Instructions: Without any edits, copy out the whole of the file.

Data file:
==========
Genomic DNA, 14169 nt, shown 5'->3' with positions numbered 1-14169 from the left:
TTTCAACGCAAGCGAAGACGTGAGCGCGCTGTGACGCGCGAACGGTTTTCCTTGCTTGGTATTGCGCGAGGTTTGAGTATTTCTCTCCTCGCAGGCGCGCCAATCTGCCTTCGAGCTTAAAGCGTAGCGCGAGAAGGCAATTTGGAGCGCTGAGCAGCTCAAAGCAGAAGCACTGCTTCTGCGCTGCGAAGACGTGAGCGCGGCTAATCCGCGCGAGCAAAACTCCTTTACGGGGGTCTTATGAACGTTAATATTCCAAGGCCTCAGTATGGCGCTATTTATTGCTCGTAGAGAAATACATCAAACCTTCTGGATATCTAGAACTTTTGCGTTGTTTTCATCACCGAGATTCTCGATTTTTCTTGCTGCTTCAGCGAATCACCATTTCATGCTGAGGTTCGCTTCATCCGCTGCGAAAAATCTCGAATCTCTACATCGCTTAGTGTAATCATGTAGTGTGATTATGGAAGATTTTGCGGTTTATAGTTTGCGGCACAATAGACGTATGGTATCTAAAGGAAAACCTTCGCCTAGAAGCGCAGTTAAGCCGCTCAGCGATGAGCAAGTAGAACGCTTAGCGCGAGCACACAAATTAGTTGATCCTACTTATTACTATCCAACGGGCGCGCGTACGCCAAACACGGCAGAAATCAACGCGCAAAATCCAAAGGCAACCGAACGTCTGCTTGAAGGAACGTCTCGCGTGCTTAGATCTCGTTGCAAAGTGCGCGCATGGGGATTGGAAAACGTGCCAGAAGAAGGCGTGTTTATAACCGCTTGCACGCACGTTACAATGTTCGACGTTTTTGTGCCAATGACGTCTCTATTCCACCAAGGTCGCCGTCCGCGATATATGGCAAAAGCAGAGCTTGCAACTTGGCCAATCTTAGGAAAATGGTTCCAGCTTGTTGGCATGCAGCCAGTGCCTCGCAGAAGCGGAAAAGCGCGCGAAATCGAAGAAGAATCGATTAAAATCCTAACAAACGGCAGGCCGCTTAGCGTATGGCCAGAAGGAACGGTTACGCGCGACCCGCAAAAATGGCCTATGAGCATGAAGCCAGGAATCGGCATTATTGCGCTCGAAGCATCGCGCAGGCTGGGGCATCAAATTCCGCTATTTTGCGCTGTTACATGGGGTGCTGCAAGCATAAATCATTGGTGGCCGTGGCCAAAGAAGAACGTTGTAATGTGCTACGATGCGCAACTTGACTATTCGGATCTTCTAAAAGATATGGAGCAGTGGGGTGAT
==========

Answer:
Genomic DNA, 14169 nt, shown 5'->3' with positions numbered 1-14169 from the left:
TTTCAACGCAAGCGAAGACGTGAGCGCGCTGTGACGCGCGAACGGTTTTCCTTGCTTGGTATTGCGCGAGGTTTGAGTATTTCTCTCCTCGCAGGCGCGCCAATCTGCCTTCGAGCTTAAAGCGTAGCGCGAGAAGGCAATTTGGAGCGCTGAGCAGCTCAAAGCAGAAGCACTGCTTCTGCGCTGCGAAGACGTGAGCGCGGCTAATCCGCGCGAGCAAAACTCCTTTACGGGGGTCTTATGAACGTTAATATTCCAAGGCCTCAGTATGGCGCTATTTATTGCTCGTAGAGAAATACATCAAACCTTCTGGATATCTAGAACTTTTGCGTTGTTTTCATCACCGAGATTCTCGATTTTTCTTGCTGCTTCAGCGAATCACCATTTCATGCTGAGGTTCGCTTCATCCGCTGCGAAAAATCTCGAATCTCTACATCGCTTAGTGTAATCATGTAGTGTGATTATGGAAGATTTTGCGGTTTATAGTTTGCGGCACAATAGACGTATGGTATCTAAAGGAAAACCTTCGCCTAGAAGCGCAGTTAAGCCGCTCAGCGATGAGCAAGTAGAACGCTTAGCGCGAGCACACAAATTAGTTGATCCTACTTATTACTATCCAACGGGCGCGCGTACGCCAAACACGGCAGAAATCAACGCGCAAAATCCAAAGGCAACCGAACGTCTGCTTGAAGGAACGTCTCGCGTGCTTAGATCTCGTTGCAAAGTGCGCGCATGGGGATTGGAAAACGTGCCAGAAGAAGGCGTGTTTATAACCGCTTGCACGCACGTTACAATGTTCGACGTTTTTGTGCCAATGACGTCTCTATTCCACCAAGGTCGCCGTCCGCGATATATGGCAAAAGCAGAGCTTGCAACTTGGCCAATCTTAGGAAAATGGTTCCAGCTTGTTGGCATGCAGCCAGTGCCTCGCAGAAGCGGAAAAGCGCGCGAAATCGAAGAAGAATCGATTAAAATCCTAACAAACGGCAGGCCGCTTAGCGTATGGCCAGAAGGAACGGTTACGCGCGACCCGCAAAAATGGCCTATGAGCATGAAGCCAGGAATCGGCATTATTGCGCTCGAAGCATCGCGCAGGCTGGGGCATCAAATTCCGCTATTTTGCGCTGTTACATGGGGTGCTGCAAGCATAAATCATTGGTGGCCGTGGCCAAAGAAGAACGTTGTAATGTGCTACGATGCGCAACTTGACTATTCGGATCTTCTAAAAGATATGGAGCAGTGGGGTGAT